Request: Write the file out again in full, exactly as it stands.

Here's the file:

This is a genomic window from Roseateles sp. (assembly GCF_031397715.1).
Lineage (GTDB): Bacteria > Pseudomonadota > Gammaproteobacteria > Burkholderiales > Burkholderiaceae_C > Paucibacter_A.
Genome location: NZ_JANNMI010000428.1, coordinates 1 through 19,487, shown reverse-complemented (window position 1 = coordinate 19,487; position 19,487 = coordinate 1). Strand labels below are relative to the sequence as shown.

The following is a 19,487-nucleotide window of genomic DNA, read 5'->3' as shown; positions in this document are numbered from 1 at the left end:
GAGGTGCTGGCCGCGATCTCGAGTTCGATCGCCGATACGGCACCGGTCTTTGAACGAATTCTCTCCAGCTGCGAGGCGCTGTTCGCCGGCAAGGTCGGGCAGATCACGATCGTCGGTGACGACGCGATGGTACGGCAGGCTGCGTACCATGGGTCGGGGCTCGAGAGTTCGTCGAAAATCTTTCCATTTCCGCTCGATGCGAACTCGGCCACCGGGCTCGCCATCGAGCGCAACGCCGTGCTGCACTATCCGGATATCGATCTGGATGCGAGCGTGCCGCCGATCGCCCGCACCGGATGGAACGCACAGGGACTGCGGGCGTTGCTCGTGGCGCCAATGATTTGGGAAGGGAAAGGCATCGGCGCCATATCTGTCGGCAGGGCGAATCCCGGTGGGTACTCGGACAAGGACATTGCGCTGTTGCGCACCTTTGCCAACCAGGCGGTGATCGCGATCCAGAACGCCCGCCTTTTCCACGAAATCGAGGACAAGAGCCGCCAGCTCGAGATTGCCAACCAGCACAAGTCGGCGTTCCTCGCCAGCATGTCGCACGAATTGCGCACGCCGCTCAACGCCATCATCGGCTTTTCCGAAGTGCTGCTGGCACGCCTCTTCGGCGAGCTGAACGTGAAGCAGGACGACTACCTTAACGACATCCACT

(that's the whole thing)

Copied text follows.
This is a genomic window from Roseateles sp. (assembly GCF_031397715.1).
Lineage (GTDB): Bacteria > Pseudomonadota > Gammaproteobacteria > Burkholderiales > Burkholderiaceae_C > Paucibacter_A.
Genome location: NZ_JANNMI010000428.1, coordinates 1 through 19,487, shown reverse-complemented (window position 1 = coordinate 19,487; position 19,487 = coordinate 1). Strand labels below are relative to the sequence as shown.

The following is a 19,487-nucleotide window of genomic DNA, read 5'->3' as shown; positions in this document are numbered from 1 at the left end:
GAGGTGCTGGCCGCGATCTCGAGTTCGATCGCCGATACGGCACCGGTCTTTGAACGAATTCTCTCCAGCTGCGAGGCGCTGTTCGCCGGCAAGGTCGGGCAGATCACGATCGTCGGTGACGACGCGATGGTACGGCAGGCTGCGTACCATGGGTCGGGGCTCGAGAGTTCGTCGAAAATCTTTCCATTTCCGCTCGATGCGAACTCGGCCACCGGGCTCGCCATCGAGCGCAACGCCGTGCTGCACTATCCGGATATCGATCTGGATGCGAGCGTGCCGCCGATCGCCCGCACCGGATGGAACGCACAGGGACTGCGGGCGTTGCTCGTGGCGCCAATGATTTGGGAAGGGAAAGGCATCGGCGCCATATCTGTCGGCAGGGCGAATCCCGGTGGGTACTCGGACAAGGACATTGCGCTGTTGCGCACCTTTGCCAACCAGGCGGTGATCGCGATCCAGAACGCCCGCCTTTTCCACGAAATCGAGGACAAGAGCCGCCAGCTCGAGATTGCCAACCAGCACAAGTCGGCGTTCCTCGCCAGCATGTCGCACGAATTGCGCACGCCGCTCAACGCCATCATCGGCTTTTCCGAAGTGCTGCTGGCACGCCTCTTCGGCGAGCTGAACGTGAAGCAGGACGACTACCTTAACGACATCCACT